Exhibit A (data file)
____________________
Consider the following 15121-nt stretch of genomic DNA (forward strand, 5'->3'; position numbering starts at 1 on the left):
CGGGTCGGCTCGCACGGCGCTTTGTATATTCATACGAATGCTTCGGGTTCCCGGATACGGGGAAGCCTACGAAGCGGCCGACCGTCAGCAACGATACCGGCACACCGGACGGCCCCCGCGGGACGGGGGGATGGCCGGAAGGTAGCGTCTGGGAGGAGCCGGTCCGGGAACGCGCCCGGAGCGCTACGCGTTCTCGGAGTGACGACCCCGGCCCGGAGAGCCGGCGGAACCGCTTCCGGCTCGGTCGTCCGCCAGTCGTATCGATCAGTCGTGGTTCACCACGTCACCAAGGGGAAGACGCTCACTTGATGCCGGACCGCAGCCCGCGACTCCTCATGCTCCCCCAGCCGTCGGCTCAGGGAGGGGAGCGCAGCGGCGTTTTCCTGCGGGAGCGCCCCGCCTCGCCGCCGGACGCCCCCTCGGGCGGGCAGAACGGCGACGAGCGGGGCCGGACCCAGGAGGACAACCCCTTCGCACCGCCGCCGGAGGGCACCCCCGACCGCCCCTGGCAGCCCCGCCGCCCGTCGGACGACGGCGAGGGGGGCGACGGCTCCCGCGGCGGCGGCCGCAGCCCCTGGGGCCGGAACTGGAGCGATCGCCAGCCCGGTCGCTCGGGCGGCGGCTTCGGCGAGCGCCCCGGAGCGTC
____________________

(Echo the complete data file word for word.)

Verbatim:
Consider the following 15121-nt stretch of genomic DNA (forward strand, 5'->3'; position numbering starts at 1 on the left):
CGGGTCGGCTCGCACGGCGCTTTGTATATTCATACGAATGCTTCGGGTTCCCGGATACGGGGAAGCCTACGAAGCGGCCGACCGTCAGCAACGATACCGGCACACCGGACGGCCCCCGCGGGACGGGGGGATGGCCGGAAGGTAGCGTCTGGGAGGAGCCGGTCCGGGAACGCGCCCGGAGCGCTACGCGTTCTCGGAGTGACGACCCCGGCCCGGAGAGCCGGCGGAACCGCTTCCGGCTCGGTCGTCCGCCAGTCGTATCGATCAGTCGTGGTTCACCACGTCACCAAGGGGAAGACGCTCACTTGATGCCGGACCGCAGCCCGCGACTCCTCATGCTCCCCCAGCCGTCGGCTCAGGGAGGGGAGCGCAGCGGCGTTTTCCTGCGGGAGCGCCCCGCCTCGCCGCCGGACGCCCCCTCGGGCGGGCAGAACGGCGACGAGCGGGGCCGGACCCAGGAGGACAACCCCTTCGCACCGCCGCCGGAGGGCACCCCCGACCGCCCCTGGCAGCCCCGCCGCCCGTCGGACGACGGCGAGGGGGGCGACGGCTCCCGCGGCGGCGGCCGCAGCCCCTGGGGCCGGAACTGGAGCGATCGCCAGCCCGGTCGCTCGGGCGGCGGCTTCGGCGAGCGCCCCGGAGCGTC